Phil Murphy’s expensive wind power push is (still) a lot of hot air

By Matt Rooney
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Phil Murphy doubled-down on his wind power fantasy on Wednesday, Save Jerseyans, telling the International Offshore Wind Partnering Forum in Princeton (which might be the most liberal string of words ever written, together, on this web site) that he’s bringing in a Danish off-shore wind company (close second) to open an office in Atlantic City.

There’s no nice way to say it; Murphy’s plan is gross stupidity on parade.

I’m loath to do this, but I’m going to quote my own post from last April:

“Wind energy is an expensive loser, folks. Back in March, our friends at Daily Caller reported that the Long Island-New York City Offshore Wind Collaborative cost $1 billion dollar to build and can power between 40,000 and 64,000 homes (depending upon which way the wind blows).

The cost per home? $25,000!

Per home. 

The coastal wind farm project near Block Island, Rhode Island which New Jersey greens lamented isn’t off of our own coast? That’ll cost $17,600 dollars per home.

So the only way this technology “works” is with expensive taxpayer-funded subsidies (remember: liberal subsidize their ideas that don’t work with YOUR money in order to justify their wacky worldview). As of mid-2016, public subsidies for the U.S. wind turbine industry approached $200 million. That’s a lot of tax dollars wasted to validate a failed concept.”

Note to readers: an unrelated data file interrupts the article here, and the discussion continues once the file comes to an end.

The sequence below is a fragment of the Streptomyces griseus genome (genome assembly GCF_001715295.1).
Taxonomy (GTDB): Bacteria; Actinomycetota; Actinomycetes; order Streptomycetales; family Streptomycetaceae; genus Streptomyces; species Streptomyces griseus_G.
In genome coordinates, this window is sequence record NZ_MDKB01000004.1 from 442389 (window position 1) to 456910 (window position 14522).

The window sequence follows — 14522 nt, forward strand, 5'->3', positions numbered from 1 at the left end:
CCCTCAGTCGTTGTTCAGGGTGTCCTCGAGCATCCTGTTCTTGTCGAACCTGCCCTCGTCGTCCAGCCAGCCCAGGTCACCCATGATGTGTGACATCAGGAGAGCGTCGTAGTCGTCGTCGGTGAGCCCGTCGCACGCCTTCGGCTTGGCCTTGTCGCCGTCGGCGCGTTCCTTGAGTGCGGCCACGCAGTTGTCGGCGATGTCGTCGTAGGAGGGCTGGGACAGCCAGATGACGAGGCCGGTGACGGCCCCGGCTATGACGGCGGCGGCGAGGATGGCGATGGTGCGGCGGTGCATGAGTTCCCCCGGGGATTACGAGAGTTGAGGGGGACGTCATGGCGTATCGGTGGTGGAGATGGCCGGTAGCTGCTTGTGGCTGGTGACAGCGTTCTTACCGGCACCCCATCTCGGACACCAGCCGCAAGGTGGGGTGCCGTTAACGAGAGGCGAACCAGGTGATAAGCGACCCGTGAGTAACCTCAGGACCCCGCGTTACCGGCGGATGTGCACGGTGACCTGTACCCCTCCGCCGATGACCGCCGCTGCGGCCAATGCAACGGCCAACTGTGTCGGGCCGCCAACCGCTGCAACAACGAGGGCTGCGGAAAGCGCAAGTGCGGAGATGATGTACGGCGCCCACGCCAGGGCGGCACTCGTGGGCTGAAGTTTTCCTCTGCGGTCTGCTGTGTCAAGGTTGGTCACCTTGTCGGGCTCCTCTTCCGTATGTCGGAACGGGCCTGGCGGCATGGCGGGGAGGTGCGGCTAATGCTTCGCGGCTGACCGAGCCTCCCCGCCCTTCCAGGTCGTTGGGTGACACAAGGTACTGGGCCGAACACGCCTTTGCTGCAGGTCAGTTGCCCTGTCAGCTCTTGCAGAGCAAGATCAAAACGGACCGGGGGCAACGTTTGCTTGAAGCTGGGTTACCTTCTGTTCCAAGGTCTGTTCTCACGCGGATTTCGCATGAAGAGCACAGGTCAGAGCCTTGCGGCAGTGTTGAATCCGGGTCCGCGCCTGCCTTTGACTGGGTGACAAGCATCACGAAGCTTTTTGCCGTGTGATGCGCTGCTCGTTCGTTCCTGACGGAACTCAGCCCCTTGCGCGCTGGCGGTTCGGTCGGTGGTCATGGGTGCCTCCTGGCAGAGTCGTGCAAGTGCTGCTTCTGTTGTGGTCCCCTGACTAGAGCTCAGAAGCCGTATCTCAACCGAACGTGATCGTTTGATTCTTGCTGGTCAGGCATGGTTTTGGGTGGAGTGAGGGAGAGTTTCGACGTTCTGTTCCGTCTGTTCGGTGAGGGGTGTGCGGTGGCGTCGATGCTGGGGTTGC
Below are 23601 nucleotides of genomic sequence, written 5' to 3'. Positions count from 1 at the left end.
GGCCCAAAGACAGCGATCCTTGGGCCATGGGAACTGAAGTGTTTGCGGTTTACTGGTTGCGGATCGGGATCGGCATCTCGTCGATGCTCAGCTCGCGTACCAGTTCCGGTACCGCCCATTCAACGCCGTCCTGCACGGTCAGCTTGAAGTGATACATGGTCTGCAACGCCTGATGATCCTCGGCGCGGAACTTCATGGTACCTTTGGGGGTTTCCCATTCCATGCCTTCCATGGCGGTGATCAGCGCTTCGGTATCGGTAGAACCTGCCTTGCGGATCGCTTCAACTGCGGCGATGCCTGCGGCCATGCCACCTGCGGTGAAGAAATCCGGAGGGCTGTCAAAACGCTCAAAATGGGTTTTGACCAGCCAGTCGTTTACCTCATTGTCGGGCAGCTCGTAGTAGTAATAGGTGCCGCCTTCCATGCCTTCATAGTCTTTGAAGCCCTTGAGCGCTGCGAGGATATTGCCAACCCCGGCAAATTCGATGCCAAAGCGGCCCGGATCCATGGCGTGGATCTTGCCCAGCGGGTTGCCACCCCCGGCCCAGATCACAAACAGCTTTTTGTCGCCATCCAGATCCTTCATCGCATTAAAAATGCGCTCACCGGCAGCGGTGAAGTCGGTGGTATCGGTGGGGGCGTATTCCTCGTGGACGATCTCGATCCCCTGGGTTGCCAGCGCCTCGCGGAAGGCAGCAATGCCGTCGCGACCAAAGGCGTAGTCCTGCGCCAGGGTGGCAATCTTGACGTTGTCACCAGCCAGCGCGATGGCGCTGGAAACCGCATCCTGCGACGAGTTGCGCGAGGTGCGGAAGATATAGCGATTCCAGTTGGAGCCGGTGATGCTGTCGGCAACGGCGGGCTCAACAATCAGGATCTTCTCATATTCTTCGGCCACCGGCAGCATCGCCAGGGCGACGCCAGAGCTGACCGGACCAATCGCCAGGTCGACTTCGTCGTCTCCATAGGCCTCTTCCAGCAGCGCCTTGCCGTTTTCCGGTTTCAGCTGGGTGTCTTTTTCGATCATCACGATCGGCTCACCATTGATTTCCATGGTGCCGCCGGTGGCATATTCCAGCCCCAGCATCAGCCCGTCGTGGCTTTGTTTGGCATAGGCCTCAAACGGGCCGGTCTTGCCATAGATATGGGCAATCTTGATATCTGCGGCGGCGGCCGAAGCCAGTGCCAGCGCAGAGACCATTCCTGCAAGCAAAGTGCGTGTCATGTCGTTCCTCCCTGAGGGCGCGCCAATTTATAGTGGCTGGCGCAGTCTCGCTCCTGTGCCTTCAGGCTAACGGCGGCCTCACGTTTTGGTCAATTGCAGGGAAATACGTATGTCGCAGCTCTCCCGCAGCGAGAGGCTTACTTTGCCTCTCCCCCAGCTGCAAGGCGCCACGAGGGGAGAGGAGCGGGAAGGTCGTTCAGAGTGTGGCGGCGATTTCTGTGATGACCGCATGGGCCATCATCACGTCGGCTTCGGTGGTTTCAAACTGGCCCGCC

I said all of that during the campaign season.

In January 2018? After being sworn into office? Governor Murphy signed an executive order to implement the so-called Offshore Wind Economic Development Act of 2010 (at which Chris Christie correctly thumbed his nose).

This law provides for… wait for it… ratepayer-financing with the goal to develop new wind energy fields — and all of the infrastructure required to capture a fraction of the energy these turbines attempt to harness — by way of an Offshore Wind Renewable Energy Credit program.

The Murphy Administration still isn’t talking cost.

Why would it? Murphy and his underlings know that there’s no good, facts-based way to justify taxpayer-subsidized wind power. Blowing hot air, and avoiding specifics, is the safer strategy.

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